Historically speaking, where are the summer “hot spots” for severe weather in the U.S.?

June 13, 2016

One way to be ready for tornadoes and other severe weather is to learn what time of year severe weather is most likely to occur in your area. For some parts of the U.S., the historical probability of severe weather peaks in late spring. But where are the summer “hot spots” for severe weather?

The animation above shows day-to-day changes in the historical probability of severe weather within 25 miles of a given location based on storm events from 1982-2011. For this analysis, “severe weather” includes tornadoes, thunderstorm winds over 58 miles per hour, and hail larger than three-quarters of an inch in diameter. The darker the area, the greater the chance for severe weather.

From March through May, a “hot spot” of risk for severe weather develops in the Southern Plains of Northeast Texas and southern Oklahoma. During the summer months, this “hot spot” breaks up into three separate locations: an area of the Plains east of the Rockies, the southern mid-Atlantic, and the Ohio Valley. Why does the location with highest risk of severe weather shift between spring and summer?

In the spring, the location of severe weather is dominated by the path of the jet stream, which operates over large distances: a dip or trough in the path of the jet stream may span a third or more of the U.S. at any given time. But as the year advances into mid-to-late June, the jet stream retreats north into Canada. This means that weather in the contiguous United States becomes more affected by smaller-scale weather processes.  Meteorologists call this scale mesoscale—weather systems that range from 5-1,000 kilometers in size.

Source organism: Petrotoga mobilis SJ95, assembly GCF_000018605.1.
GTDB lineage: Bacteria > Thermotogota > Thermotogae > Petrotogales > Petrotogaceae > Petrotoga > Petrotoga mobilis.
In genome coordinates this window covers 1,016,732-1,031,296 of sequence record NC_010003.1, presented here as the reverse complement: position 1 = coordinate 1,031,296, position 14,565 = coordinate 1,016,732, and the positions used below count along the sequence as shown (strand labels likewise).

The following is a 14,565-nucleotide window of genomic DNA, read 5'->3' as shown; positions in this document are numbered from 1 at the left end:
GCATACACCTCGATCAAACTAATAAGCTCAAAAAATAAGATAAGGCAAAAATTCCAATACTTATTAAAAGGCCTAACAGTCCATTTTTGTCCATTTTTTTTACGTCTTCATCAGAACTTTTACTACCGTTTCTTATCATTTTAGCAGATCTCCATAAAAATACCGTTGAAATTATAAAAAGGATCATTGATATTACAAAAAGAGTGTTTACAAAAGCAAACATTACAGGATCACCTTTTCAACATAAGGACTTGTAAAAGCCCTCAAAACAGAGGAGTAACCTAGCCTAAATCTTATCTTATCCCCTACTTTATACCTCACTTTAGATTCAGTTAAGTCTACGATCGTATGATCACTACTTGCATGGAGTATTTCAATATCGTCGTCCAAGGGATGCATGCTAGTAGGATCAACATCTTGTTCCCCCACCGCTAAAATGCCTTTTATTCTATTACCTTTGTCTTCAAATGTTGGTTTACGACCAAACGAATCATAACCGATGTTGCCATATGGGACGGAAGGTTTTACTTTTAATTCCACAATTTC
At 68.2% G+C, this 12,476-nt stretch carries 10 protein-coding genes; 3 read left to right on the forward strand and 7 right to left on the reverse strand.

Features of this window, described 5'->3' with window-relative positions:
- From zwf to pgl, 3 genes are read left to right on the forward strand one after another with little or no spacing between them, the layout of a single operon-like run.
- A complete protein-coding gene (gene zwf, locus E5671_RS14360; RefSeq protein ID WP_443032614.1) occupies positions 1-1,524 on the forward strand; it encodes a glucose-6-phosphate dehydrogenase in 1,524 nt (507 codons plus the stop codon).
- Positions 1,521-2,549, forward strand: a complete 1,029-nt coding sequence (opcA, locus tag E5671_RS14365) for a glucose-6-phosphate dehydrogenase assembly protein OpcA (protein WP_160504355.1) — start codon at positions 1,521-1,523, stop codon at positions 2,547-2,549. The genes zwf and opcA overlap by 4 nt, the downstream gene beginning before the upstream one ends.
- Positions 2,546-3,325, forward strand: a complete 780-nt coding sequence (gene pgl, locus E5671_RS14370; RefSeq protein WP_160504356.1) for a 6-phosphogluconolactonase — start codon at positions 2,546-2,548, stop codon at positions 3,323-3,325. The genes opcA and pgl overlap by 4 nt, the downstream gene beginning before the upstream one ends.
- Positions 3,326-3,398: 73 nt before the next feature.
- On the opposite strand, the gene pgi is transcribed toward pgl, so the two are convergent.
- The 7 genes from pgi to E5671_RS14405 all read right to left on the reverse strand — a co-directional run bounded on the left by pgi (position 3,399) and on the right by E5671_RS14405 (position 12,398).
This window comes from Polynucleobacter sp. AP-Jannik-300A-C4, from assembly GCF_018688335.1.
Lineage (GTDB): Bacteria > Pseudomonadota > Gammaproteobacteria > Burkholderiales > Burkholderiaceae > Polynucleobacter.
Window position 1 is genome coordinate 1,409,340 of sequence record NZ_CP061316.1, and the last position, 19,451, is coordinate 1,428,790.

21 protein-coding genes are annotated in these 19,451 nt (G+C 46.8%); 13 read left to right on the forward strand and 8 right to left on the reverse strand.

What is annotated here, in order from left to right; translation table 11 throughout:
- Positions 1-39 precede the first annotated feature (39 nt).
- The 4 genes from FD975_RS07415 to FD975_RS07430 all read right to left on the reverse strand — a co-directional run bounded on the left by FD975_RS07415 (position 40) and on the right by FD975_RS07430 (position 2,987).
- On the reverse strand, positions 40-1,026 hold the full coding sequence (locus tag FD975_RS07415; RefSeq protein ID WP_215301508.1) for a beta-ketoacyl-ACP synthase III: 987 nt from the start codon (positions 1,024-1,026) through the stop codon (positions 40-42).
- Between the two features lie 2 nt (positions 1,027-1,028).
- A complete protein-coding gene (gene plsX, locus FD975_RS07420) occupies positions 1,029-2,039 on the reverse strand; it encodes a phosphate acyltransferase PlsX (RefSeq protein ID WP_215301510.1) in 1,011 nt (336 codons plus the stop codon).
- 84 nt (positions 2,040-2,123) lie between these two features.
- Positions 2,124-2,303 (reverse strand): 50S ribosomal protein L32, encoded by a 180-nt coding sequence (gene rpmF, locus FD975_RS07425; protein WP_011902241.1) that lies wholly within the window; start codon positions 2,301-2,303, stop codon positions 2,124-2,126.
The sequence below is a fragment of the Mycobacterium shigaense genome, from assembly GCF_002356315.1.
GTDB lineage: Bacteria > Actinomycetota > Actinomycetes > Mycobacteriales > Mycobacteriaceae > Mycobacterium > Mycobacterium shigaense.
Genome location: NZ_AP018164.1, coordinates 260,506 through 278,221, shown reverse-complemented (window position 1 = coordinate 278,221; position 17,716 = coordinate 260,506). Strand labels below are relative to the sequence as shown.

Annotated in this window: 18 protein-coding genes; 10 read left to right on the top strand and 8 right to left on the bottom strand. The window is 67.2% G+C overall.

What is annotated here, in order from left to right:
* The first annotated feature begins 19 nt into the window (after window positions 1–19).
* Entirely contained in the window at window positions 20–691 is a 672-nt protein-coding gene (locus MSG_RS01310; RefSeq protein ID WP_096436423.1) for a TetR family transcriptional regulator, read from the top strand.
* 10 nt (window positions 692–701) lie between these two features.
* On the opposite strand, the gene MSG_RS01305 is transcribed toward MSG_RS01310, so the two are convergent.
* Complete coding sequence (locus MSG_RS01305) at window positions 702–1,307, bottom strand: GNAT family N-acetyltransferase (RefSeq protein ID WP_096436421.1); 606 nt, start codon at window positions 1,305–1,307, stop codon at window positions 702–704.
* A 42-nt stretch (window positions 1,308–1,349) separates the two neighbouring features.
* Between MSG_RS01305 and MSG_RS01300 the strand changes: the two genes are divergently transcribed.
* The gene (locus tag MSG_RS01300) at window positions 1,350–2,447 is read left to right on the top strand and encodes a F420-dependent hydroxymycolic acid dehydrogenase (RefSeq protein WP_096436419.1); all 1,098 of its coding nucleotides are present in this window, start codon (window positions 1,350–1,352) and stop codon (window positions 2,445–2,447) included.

In June and July, the high plains east of the Rockies often experience large hail, damaging winds, and the occasional tornado due to a mesoscale process called upslope flow—air that flows towards higher terrain—into the mountains.

Across the southeast, moisture from the Gulf and the Atlantic joins with strong daytime heating, making the area rife for strong afternoon thunderstorms and creating a severe weather “hotspot” in the Carolinas.

The “hot spot” of heightened risk in the Ohio Valley area is often a flare up of mesoscale systems originating in the West, sometimes as far away as Colorado. When conditions are favorable, thunderstorm systems may develop in northeast Colorado one afternoon, form into clusters and quiet down somewhat overnight as they move eastward, and then flare back up during the early morning and afternoon as they move across Illinois, Indiana, and Ohio.